46 DAY BOSTON MARRIOTT HOTEL STRIKE IS OVER

UNITE HERE Local 26 hotel workers ratify historic agreement with Marriott and will return to work

 

Boston, MA—The all-seasons strike of Boston hotel workers is over after strikers overwhelmingly voted to ratify a new contract with Marriott on Saturday. The 46-day strike, which was the longest and largest hotel worker strike in Boston’s history, led to the richest and most economically progressive contract in Local 26 history.

 

Hotel workers rallied around the slogan “One Job Should Be Enough” and called on Marriott, the wealthiest and largest hotel corporation in the world, to show leadership in providing more stable and secure jobs for hotel workers. Today’s agreement provides historic job security protections along with a wage and benefits package that significantly raises the standard for hotel workers struggling to survive in one of the most expensive cities in the U.S.

 

UNITE HERE Local 26 President Brian Lang said:

“This victory is a testament to our members’ strength and tenacity. Hotel workers stood strong for more than six weeks in the wind, the rain, and the snow, up against the largest hotel company in the world. It was a hard fought victory, but in the end Marriott showed leadership and listened to our members’ concerns. From Day 1, we’ve encouraged Marriott to use their leadership in the hotel industry to make jobs in their hotels enough to live on, and today’s settlement goes a long way for Boston workers. Now we expect the rest of the hotel industry to follow that leadership and settle new agreements for the thousands of hotel workers with expired contracts across Boston and Cambridge.”

 

Hotel workers gained the support of Bostonians whose donations allowed strikers to run a strike assistance program to feed and support the most vulnerable strikers as rent and utilities became due. Strikers were also buoyed by customers and influencers who refused to cross picket lines—including Boston Mayor Marty Walsh and Massachusetts Governor Charlie Baker. Boston City Council passed a resolution calling all city employees to not patronize hotels while workers were on strike.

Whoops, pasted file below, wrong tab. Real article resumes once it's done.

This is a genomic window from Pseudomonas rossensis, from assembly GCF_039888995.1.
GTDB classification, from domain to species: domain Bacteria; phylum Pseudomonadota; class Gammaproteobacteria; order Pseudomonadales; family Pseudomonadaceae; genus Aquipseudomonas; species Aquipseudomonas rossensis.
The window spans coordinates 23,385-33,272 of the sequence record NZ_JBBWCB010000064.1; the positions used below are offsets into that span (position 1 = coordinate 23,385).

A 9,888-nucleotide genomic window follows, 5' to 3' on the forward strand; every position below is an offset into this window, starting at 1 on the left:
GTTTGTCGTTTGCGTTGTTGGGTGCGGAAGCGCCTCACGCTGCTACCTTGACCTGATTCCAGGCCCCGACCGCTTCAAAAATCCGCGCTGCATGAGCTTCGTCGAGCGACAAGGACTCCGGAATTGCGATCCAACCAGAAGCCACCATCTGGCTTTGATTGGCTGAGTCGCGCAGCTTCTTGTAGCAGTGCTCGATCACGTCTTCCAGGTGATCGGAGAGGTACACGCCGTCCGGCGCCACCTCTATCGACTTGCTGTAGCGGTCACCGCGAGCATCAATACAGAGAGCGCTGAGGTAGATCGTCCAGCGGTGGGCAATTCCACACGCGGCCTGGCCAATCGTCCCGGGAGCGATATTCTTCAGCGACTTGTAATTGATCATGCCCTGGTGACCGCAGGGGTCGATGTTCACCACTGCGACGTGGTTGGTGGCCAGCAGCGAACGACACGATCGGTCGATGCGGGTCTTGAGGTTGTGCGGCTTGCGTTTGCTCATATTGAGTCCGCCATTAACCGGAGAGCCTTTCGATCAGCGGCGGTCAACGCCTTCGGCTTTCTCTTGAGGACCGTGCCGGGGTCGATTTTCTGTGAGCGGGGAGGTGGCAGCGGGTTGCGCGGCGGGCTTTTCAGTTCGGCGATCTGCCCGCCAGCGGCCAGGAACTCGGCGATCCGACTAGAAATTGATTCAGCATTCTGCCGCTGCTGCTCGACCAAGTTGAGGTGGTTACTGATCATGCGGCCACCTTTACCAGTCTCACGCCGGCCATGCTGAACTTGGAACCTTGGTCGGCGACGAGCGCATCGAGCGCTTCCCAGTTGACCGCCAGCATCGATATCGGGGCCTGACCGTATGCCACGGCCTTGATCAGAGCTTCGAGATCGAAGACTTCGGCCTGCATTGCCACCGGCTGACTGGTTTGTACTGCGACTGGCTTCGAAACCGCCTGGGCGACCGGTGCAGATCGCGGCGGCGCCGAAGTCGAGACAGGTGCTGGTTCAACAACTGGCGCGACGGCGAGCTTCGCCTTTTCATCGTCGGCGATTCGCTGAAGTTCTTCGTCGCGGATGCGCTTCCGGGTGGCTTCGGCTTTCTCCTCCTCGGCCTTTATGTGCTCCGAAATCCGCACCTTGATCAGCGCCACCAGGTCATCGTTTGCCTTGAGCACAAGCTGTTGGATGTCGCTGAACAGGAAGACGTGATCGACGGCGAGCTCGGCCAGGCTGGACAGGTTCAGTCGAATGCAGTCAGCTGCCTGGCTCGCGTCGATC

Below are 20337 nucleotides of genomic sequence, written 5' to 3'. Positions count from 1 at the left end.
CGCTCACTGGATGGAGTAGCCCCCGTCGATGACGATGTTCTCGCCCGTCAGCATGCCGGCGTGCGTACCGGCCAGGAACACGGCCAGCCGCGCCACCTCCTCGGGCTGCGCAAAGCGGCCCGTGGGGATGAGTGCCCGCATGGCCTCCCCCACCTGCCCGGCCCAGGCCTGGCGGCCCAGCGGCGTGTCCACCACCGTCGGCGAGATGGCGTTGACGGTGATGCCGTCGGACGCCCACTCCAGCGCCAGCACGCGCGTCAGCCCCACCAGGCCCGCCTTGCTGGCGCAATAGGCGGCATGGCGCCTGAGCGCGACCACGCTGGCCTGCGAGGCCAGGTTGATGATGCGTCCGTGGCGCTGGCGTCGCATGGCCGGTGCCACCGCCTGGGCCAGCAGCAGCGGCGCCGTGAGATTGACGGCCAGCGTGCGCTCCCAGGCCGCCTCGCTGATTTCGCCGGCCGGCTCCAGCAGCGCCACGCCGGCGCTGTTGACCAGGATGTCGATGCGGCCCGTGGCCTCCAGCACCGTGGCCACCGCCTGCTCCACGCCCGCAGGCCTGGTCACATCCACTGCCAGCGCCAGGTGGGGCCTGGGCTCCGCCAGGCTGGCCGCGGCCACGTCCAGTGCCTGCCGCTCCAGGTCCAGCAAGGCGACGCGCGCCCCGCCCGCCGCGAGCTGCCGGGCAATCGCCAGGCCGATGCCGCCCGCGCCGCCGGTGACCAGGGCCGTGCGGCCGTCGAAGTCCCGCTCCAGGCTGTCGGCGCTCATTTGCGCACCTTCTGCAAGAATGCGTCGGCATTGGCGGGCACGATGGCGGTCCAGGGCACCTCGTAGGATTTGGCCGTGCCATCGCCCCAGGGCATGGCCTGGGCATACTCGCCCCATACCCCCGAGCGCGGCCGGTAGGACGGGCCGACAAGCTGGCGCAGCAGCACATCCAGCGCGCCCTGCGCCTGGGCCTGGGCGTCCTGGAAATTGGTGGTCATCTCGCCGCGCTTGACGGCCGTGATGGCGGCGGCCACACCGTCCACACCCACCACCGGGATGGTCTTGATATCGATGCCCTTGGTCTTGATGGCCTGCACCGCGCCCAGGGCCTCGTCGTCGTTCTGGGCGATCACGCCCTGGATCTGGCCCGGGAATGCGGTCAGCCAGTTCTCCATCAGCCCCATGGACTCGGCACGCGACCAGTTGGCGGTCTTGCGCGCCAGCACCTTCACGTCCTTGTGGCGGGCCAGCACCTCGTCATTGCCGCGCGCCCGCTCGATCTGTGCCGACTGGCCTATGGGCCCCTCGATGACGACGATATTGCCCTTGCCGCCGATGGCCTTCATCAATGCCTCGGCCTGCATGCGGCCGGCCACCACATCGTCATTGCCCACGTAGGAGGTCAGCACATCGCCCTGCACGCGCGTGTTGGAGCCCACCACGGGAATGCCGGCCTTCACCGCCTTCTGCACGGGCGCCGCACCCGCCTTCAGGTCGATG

Further details of the contract will be shared after the more than 5,000 Marriott workers still on strike in San Francisco and Hawaii reach agreements and end their strikes. Strikes at Marriott hotels ended with ratifications previously in San Diego, San Jose, Oakland, and Detroit.

###

 

UNITE HERE Local 26 is the hospitality workers’ union and represents more than 10,000 members working in the hotel, food service, and airport industries in Boston and Rhode Island.  Learn more at www.local26.org

 

UNITE HERE represents over 270,000 members working in the hotel, gaming, food service, and airport industries across the US and Canada. Learn more at www.unitehere.org

 

BOSTON MARRIOTT HOTEL WORKERS ON STRIKE

For Immediate Release: October 3, 2018

As of 5:00AM UNITE HERE Local 26 hotel workers are on strike at 7 Marriott hotels in Boston
Historic strike at the biggest hotel employer in Boston
Workers say: “One Job Should Be Enough” to wealthiest hotel company in the world

What: UNITE HERE Local 26 hotel workers from doormen to housekeepers are on strike at 7 downtown Boston hotels, all operated by Marriott International.
When: October 3rd, 2018, 6:00AM
Where: Sheraton Boston by Marriott, 39 Dalton St, Boston, MA 02199
Who: UNITE HERE Local 26 hotel workers including housekeepers, cooks, bartenders, bellmen, food and beverage servers, dishwashers, along with UNITE HERE Local 26 President, Brian Lang will be available for comment at the Sheraton Boston.